Reed recipient of 2018 Yvonne C. Brill Lectureship in Aerospace Engineering
Dr. Helen Reed, Regents Professor in the Department of Aerospace Engineering at Texas A&M University and AIAA Fellow, is the recipient of the third Yvonne C. Brill Lectureship in Aerospace Engineering from the American Institute of Aeronautics and Astronautics (AIAA).
Reed will present her lecture, “Student Design-Build-Fly Micro- and Nano Satellites,” on October 2 in conjunction with the National Academy of Engineering’s annual meeting in Washington, D.C.
Reed has contributed to the discipline through her Satellite Design Programs: first at Arizona State University (ASUSat Lab) and then when her Lab moved with her to Texas A&M and became AggieSat Lab. She found effective ways to create interdisciplinary teams of undergraduate and graduate students, with industry and government affiliates, to engage in design-build-fly of operational small satellites while advancing new technologies that feed into national initiatives and learning industry practices within the university environment. Involving more than 1,000 students over the years, her team has launched four small satellites with the U.S. Air Force and NASA and partnered on other projects. Her students have joined space-oriented businesses and the national laboratories.
AIAA, with the participation and support of NAE, created the Yvonne C. Brill Lectureship in Aerospace Engineering to honor the memory of the late, pioneering rocket scientist, AIAA Honorary Fellow and NAE Member, Yvonne C. Brill. Brill was best known for developing a revolutionary propulsion system that remains the industry standard for geostationary satellite station-keeping.
The lecture emphasizes research or engineering issues for space travel and exploration, aerospace education of students and the public, and other aerospace issues such as ensuring a diverse and robust engineering community.
Reed has been with the department for 13 years, serving as department head for four years before returning to teaching and research on a full-time basis. In addition to small satellite design, she is also widely regarded as an expert in hypersonics, boundary-layer stability and transition, and energy efficient aircraft, and she has led research projects totaling millions of dollars. Among those projects, she is presently a member of two of the five NASA University Leadership Initiatives (one led by Texas A&M and one by University of Tennessee Knoxville). She is a principal investigator on a major Air Force Office of Scientific Research program to model the transition process on a next-generation hypersonic flight-test article. In addition, Reed has a phase II small business innovation research program through the Arnold Engineering Development Center and CFD Research Corporation to disseminate her analysis tools. She directs the Computational Stability and Transition Lab as well as the AggieSat Lab satellite program.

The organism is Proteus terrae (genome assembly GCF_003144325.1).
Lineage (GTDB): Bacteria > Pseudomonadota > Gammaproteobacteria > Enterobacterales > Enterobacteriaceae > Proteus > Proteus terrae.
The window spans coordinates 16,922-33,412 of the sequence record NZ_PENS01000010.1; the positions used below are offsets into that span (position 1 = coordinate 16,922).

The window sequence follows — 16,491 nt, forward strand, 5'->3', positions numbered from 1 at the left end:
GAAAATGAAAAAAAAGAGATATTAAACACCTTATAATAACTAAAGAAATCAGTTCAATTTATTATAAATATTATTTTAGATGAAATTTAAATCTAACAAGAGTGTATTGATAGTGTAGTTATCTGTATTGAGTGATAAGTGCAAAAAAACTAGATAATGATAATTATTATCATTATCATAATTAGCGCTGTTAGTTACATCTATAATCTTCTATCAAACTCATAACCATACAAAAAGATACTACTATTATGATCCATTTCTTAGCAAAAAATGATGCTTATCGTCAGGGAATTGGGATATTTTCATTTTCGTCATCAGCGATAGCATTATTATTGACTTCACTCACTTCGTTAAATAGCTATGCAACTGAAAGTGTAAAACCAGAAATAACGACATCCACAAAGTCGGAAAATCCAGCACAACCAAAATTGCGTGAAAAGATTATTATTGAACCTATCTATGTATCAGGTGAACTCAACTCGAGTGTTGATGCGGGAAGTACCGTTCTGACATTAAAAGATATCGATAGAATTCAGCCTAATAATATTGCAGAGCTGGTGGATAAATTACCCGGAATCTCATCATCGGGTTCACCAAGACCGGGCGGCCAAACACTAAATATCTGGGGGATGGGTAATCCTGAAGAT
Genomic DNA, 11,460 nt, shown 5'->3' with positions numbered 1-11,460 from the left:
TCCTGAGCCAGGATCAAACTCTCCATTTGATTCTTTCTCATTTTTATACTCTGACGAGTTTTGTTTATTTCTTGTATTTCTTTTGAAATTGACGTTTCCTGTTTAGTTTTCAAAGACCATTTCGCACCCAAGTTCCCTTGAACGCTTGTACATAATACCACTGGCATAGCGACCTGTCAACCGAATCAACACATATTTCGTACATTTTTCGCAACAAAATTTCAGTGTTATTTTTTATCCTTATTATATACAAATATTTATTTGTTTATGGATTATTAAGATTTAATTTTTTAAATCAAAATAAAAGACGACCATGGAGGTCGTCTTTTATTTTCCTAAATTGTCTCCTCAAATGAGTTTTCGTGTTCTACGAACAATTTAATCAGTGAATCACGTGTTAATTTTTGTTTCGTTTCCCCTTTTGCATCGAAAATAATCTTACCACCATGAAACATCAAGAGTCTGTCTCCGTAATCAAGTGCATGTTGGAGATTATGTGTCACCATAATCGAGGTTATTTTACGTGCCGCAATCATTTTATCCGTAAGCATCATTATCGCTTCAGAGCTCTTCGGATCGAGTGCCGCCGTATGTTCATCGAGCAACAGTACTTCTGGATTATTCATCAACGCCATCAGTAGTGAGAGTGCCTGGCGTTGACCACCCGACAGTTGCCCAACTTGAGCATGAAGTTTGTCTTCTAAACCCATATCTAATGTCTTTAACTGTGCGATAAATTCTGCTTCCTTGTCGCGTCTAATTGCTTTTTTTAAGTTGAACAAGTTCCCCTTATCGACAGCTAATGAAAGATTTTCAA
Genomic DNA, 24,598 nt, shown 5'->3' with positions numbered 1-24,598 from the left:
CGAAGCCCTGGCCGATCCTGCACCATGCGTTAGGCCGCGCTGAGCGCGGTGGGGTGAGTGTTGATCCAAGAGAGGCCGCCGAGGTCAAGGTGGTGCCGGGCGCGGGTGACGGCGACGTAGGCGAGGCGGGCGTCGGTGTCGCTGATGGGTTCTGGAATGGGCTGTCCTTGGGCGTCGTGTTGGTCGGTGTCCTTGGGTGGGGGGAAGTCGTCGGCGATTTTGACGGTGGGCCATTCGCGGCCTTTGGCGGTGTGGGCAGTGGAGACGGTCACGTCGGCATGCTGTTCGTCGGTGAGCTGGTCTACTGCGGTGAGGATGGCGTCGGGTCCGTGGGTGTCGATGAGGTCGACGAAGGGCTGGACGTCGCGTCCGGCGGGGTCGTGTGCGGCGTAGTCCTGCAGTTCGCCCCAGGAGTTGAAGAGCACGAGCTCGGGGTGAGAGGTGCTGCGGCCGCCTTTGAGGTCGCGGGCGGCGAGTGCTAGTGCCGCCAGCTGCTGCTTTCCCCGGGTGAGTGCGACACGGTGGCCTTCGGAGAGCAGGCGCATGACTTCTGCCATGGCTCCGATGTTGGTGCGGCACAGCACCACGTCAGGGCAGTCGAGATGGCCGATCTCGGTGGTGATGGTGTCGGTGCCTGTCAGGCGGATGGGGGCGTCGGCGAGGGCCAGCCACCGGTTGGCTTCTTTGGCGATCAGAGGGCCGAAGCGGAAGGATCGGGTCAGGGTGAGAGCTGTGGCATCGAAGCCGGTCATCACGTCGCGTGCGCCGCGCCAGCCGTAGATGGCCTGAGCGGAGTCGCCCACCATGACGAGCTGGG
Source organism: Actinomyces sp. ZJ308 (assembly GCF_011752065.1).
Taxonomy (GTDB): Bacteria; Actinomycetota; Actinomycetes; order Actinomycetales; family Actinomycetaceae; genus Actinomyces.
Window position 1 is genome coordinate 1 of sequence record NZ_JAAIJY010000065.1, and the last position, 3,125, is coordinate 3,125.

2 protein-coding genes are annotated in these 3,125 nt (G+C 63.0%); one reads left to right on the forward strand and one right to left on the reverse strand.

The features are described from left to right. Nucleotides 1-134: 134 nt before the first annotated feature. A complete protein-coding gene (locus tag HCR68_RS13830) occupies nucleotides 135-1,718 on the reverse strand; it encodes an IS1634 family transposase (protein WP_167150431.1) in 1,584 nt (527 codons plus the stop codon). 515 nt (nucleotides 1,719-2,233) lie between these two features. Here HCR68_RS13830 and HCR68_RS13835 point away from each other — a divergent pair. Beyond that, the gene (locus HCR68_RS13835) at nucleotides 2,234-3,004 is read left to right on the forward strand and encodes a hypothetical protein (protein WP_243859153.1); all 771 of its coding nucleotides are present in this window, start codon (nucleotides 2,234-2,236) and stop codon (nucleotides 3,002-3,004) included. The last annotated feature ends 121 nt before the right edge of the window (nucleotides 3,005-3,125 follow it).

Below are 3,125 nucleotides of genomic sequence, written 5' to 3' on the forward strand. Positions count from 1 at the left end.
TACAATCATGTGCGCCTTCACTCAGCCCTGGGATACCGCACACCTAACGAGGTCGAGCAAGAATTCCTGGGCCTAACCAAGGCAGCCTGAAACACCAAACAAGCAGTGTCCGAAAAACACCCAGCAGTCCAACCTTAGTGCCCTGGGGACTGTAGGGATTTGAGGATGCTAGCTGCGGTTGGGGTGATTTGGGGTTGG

Reed is a consultant to the Institute for Defense Analysis, a member of the National Academies Air Force Studies Board Intelligence Science and Technology Experts Group, a member of the National Research Council’s Air Force Development Planning Roundtable, chair of the AIAA Transition Discussion Group, and a member of the NATO AVT ET 136 Technical Team: “Hypersonic Boundary Layer Transition Prediction”. She is also co-founder and chief technology officer for Chandah Space Technologies, a start-up company specializing in small satellite systems. She is a licensed professional engineer in the State of Texas.
She has received numerous professional awards and honors, including being named a Fellow of the AIAA, the American Physical Society and the American Society of Mechanical Engineers (ASME). She is the recipient of the 2018 AIAA Fluid Dynamics Award, the 2016 Kate Gleason Award from ASME, the 2007 Atwood Award from the American Society for Engineering Education and AIAA, and the 2014 Minnie Stevens Piper Professor Award from the State of Texas. She was inducted into the Academy of Engineering Excellence and the Committee of 100 in the college of engineering, and the inaugural class of the Academy of Aerospace and Ocean Engineering Excellence all at Virginia Tech.
In 2013 she was named a Presidential Professor for Teaching Excellence (in perpetuity) as well as a Regents Professor (in perpetuity), and in 2014 she was awarded the Texas A&M Association of Former Students Distinguished Achievement Award in Teaching at the University level and was named holder of the Edward “Pete” Aldridge ’60 Professorship.
Reed earned an A.B. degree in mathematics from Goucher College, and a Master of Science and Ph.D. in engineering mechanics from Virginia Tech.